With teeth cleaned and one last wee (you really don’t want to be getting out in the night if at all possible) we are usually settling down to sleep around nine. There is often quite a bit of pillow construction to refine as this seems to by the key to a good night’s sleep. The next nine hours or more are lost in deepest dreamland.

And repeat

Day one, we did it.

Wow, that was an emotional roller coaster of a day. I finally started to get excited in a can’t sleep kind of way at 2:30am and that’s when I put the last blog post together in my head. After a few hours more sleep I woke just after six and the anticipation kicked in big time. By the time we left the house I was buzzing. A small gathering of friends turned up in the rain to see us off and after lots of hugs and cries of ‘bon voyage’ we were off with three cycling buddies to escort us for the first twenty miles.

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Up to this point I had only felt excited and maybe a little emotional at saying goodbye for six months to such good friends. We settled into an easy pace along the front through Lytham with a lovely tail wind to push us along. I then found myself riding alone for a short spell and that’s when something really strange happened. I just thought about the whole journey ahead of us in terms of distance and time and I found myself welling up with tears. Of course I put the watery eyes down to the cold wind and shook off the feeling but five minutes later I tentatively tried the same thoughts with the same powerful result. It really was like nothing I have ever felt before and suddenly the enormity of the whole venture hit me like a sledge hammer. Not in a bad way I must stress. It was just like standing at the bottom of an enormous mountain and knowing that you are going to be climbing it. Daunting, but thrilling and irresistable all at once.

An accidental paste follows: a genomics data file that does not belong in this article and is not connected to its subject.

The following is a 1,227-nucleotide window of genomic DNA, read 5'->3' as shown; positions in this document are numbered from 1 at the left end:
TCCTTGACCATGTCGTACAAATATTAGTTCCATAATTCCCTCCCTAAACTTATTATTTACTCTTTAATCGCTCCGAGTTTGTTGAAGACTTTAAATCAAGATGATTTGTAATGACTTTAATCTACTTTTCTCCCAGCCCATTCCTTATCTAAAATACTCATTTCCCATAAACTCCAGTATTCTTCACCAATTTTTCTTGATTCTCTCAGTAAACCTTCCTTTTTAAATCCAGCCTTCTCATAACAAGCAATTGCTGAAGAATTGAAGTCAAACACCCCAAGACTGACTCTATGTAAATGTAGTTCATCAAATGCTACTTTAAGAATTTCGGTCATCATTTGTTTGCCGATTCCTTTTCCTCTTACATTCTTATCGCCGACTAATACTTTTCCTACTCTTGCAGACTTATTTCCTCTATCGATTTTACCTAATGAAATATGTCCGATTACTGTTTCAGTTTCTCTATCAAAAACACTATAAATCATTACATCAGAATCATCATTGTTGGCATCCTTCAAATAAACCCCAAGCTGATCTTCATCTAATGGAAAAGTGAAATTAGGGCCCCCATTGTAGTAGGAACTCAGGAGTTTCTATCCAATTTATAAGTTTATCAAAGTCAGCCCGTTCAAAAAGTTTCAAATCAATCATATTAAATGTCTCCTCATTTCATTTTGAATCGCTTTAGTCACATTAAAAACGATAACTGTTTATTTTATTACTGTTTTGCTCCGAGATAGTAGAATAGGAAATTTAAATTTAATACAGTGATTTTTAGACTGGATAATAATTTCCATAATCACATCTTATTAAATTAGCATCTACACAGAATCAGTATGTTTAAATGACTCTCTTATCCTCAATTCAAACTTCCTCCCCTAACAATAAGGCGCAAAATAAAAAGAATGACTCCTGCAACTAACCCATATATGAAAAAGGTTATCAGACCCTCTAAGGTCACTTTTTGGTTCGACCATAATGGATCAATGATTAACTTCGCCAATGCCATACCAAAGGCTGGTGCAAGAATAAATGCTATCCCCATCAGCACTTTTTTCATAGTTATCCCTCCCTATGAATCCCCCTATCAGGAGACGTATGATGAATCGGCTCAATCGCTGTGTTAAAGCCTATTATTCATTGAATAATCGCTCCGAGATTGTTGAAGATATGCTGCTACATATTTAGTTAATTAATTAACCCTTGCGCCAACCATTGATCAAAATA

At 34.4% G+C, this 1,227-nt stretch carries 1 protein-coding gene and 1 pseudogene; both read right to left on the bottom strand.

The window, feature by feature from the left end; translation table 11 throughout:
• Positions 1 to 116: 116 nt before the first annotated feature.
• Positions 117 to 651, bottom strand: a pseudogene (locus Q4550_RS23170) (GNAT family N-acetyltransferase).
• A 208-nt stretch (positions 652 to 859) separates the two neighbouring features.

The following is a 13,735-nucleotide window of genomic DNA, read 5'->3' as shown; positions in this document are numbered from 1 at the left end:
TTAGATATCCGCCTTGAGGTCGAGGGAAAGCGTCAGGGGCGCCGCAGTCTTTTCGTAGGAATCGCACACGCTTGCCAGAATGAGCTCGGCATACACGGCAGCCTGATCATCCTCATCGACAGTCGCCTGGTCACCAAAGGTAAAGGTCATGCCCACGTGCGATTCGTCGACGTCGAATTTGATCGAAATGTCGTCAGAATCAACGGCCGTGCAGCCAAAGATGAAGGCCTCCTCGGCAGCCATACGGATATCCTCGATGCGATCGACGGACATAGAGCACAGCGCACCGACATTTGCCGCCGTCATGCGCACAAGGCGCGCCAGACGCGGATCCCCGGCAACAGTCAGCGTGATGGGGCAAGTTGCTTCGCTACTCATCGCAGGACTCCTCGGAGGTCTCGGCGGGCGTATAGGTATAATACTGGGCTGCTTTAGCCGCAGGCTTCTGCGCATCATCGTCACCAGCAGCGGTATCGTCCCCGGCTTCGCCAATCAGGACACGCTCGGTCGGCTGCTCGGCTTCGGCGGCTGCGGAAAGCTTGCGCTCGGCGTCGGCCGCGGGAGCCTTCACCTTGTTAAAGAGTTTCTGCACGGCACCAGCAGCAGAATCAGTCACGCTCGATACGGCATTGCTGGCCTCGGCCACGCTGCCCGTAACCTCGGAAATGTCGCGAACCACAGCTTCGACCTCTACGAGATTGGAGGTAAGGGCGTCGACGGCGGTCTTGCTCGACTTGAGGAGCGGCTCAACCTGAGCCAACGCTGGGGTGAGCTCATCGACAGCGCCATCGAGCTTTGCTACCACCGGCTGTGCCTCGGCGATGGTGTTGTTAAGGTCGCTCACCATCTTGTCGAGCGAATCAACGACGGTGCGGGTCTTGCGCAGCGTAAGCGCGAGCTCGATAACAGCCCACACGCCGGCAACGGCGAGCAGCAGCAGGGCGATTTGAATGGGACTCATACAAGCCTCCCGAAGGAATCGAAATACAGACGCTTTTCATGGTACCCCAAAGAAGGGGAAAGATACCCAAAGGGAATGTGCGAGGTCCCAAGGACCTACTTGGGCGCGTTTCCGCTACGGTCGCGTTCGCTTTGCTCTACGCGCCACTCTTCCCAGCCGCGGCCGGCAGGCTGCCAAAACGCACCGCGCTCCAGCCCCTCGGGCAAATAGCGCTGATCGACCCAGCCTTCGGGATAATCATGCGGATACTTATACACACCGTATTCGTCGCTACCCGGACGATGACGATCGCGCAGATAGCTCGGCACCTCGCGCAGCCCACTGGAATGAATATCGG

Later when I was riding alone with Gill I told her how I had felt and she said it had been exactly the same for her. The same moving emotions and the same teary outcome. It felt like we had tapped into something deep inside us with the final realisation of what the next six months of our lives would involve.
We left our three friends, Les, Peter and Pete after a short cafe stop at Fleetwood and hopped on the ferry for the five minute crossing of the river Wyre. Once alone the mood changed and it just felt like any first day of any tour, all that raw emotion subsided as did the rain and grey clouds to leave us with a lovely sunny first day. As we crossed the first bridge into Lancaster a young lad amongst a small group shouted at Gill as she passed, trying to scare her but he looked a bit surprised when she just told him he was pathetic and before she could be upset by the incident we were engaged by a chap called Steve who was keen to know what we were up to. I had been waiting all morning for the chance to remark casually that we were on the first day of a round Britain ride and I wasn’t dissapointed by the effect it had. We gave Steve a contact card and left him with big silly grins on our faces. It happened again in Morecambe when we met Carol as she locked up her bike next to ours. She was bubbling over with enthusiam for our adventure and I think we may have another follower of the blog there. By contrast, I chatted briefly with a couple as I queued in the supermarket and my suspicions that they hadn’t really grasped what I had told them were confirmed when they left me with the words, “well I hope you have a nice weekend”. Can’t win ’em all I guess.
We are now all cosy in the tent listening to the wind thrashing about outside and the rain is starting to rattle on the flysheet.
For anybody interested dinner was herby mackerel in tomato sauce with pasta followed by a strawberry fool and very nice it was too. Sorry for such a long post, I’m sure I’ll calm down eventually